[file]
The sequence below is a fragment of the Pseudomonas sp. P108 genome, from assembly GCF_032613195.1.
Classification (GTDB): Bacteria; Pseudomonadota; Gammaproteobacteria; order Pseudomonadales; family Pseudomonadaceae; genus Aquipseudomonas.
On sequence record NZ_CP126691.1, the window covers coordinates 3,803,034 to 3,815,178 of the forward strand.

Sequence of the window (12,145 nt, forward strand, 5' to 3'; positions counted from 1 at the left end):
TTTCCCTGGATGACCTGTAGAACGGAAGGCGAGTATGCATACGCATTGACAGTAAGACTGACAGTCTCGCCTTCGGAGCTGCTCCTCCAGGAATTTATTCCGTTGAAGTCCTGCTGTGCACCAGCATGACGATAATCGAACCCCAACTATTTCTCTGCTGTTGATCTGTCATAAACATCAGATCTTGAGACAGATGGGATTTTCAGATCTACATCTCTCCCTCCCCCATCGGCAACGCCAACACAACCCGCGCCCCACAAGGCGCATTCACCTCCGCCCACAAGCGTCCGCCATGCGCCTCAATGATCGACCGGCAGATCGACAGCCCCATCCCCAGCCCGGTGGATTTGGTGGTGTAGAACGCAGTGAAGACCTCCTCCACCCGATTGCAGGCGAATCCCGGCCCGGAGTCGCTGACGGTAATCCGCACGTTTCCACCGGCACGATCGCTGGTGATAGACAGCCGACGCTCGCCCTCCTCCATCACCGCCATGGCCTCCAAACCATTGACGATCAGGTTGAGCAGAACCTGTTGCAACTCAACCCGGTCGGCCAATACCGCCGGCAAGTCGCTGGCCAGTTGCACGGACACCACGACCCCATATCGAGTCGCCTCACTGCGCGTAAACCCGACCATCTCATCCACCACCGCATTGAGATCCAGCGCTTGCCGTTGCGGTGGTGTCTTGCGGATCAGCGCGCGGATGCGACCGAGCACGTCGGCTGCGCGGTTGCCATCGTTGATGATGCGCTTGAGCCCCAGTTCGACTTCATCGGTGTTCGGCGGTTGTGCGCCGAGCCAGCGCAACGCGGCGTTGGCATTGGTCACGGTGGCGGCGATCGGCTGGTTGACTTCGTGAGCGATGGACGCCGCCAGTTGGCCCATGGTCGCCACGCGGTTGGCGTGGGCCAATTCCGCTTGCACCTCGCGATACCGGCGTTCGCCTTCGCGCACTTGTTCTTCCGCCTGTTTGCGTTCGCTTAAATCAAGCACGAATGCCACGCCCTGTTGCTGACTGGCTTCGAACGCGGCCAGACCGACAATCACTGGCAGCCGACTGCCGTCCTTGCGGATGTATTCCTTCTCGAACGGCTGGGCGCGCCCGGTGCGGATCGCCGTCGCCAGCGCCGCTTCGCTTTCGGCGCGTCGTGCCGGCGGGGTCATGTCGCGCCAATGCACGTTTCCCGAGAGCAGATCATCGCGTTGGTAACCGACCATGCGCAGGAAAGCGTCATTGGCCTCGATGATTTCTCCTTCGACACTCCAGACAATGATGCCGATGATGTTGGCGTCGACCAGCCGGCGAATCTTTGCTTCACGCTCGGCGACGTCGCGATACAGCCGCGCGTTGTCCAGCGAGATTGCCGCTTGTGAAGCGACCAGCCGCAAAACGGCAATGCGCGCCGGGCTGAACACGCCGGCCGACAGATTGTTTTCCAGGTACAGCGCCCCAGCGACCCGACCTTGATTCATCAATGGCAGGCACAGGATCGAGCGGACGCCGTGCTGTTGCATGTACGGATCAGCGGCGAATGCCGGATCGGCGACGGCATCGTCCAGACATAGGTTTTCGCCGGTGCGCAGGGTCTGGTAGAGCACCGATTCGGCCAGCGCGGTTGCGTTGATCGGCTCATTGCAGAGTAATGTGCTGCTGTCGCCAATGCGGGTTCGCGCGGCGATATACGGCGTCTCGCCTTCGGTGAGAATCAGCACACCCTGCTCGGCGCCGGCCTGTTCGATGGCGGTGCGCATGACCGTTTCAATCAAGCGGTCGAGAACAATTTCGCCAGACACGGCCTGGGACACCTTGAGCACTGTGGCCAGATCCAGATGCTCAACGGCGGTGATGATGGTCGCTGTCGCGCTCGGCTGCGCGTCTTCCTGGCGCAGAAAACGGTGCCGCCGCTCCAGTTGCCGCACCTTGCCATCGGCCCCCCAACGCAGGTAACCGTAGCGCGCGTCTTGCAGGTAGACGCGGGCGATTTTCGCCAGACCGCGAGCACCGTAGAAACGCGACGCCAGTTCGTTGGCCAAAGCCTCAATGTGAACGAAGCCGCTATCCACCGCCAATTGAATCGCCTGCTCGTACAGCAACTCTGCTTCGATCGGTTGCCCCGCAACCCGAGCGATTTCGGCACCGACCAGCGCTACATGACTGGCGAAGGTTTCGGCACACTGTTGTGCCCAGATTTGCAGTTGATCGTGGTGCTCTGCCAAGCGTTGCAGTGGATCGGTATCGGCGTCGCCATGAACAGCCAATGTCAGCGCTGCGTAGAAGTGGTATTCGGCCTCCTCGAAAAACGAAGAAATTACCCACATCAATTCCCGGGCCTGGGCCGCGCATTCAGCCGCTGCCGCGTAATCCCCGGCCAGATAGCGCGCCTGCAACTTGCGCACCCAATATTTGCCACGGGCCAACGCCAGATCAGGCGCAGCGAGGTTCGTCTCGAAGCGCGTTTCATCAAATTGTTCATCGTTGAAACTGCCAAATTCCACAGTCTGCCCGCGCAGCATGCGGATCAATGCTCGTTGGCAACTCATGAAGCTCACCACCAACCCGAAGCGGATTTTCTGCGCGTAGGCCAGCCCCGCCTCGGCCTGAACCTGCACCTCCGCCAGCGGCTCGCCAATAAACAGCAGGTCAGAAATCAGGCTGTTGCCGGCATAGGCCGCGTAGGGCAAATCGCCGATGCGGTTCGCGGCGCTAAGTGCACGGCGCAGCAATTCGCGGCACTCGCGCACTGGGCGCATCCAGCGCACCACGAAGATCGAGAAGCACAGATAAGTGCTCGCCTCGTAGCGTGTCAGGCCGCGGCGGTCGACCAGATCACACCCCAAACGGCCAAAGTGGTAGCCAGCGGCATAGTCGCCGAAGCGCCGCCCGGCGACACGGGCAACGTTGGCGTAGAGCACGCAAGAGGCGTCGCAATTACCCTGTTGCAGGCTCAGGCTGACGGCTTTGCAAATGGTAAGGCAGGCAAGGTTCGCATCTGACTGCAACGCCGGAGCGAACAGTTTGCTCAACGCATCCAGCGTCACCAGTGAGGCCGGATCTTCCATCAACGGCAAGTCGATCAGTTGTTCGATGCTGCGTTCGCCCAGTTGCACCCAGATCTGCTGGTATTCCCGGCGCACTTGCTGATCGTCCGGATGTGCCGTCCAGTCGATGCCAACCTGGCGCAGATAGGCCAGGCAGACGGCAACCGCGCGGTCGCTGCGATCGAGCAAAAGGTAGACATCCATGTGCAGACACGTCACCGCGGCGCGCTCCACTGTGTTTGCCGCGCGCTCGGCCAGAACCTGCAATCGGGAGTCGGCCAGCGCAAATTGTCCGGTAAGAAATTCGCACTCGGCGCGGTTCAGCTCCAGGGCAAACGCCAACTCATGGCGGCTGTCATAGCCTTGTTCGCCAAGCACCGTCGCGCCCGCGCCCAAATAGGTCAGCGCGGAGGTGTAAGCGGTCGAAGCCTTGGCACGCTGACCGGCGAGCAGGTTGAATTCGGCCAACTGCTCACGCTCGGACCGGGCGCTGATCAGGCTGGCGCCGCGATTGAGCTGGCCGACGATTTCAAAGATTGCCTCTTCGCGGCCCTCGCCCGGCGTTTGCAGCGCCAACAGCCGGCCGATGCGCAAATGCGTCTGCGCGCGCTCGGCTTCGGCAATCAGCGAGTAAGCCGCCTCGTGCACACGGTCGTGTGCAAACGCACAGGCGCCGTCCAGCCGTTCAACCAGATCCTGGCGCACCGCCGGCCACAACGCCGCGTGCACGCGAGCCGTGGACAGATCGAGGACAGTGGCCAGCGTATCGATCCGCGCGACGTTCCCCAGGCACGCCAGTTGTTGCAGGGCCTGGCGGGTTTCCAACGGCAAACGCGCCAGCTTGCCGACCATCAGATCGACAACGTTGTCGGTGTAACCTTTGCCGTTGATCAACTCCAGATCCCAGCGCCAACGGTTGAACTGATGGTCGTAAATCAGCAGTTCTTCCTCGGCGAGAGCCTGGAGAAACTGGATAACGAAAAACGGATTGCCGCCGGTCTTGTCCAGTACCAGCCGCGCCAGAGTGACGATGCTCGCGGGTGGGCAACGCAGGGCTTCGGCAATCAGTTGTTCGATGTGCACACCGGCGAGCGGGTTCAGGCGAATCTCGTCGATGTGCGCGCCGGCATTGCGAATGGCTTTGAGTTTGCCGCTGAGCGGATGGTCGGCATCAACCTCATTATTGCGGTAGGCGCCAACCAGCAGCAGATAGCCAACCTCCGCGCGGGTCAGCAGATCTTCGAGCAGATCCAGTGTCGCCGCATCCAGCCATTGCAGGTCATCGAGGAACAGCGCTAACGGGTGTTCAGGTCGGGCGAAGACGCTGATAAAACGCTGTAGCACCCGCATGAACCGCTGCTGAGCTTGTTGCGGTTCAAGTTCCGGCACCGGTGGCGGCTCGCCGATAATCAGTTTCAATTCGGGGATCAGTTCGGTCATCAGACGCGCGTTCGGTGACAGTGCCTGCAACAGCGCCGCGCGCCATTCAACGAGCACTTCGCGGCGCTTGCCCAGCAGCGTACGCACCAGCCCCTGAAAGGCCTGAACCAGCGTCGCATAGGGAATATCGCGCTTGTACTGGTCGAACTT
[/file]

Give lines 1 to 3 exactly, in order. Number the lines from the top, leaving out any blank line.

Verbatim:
The sequence below is a fragment of the Pseudomonas sp. P108 genome, from assembly GCF_032613195.1.
Classification (GTDB): Bacteria; Pseudomonadota; Gammaproteobacteria; order Pseudomonadales; family Pseudomonadaceae; genus Aquipseudomonas.
On sequence record NZ_CP126691.1, the window covers coordinates 3,803,034 to 3,815,178 of the forward strand.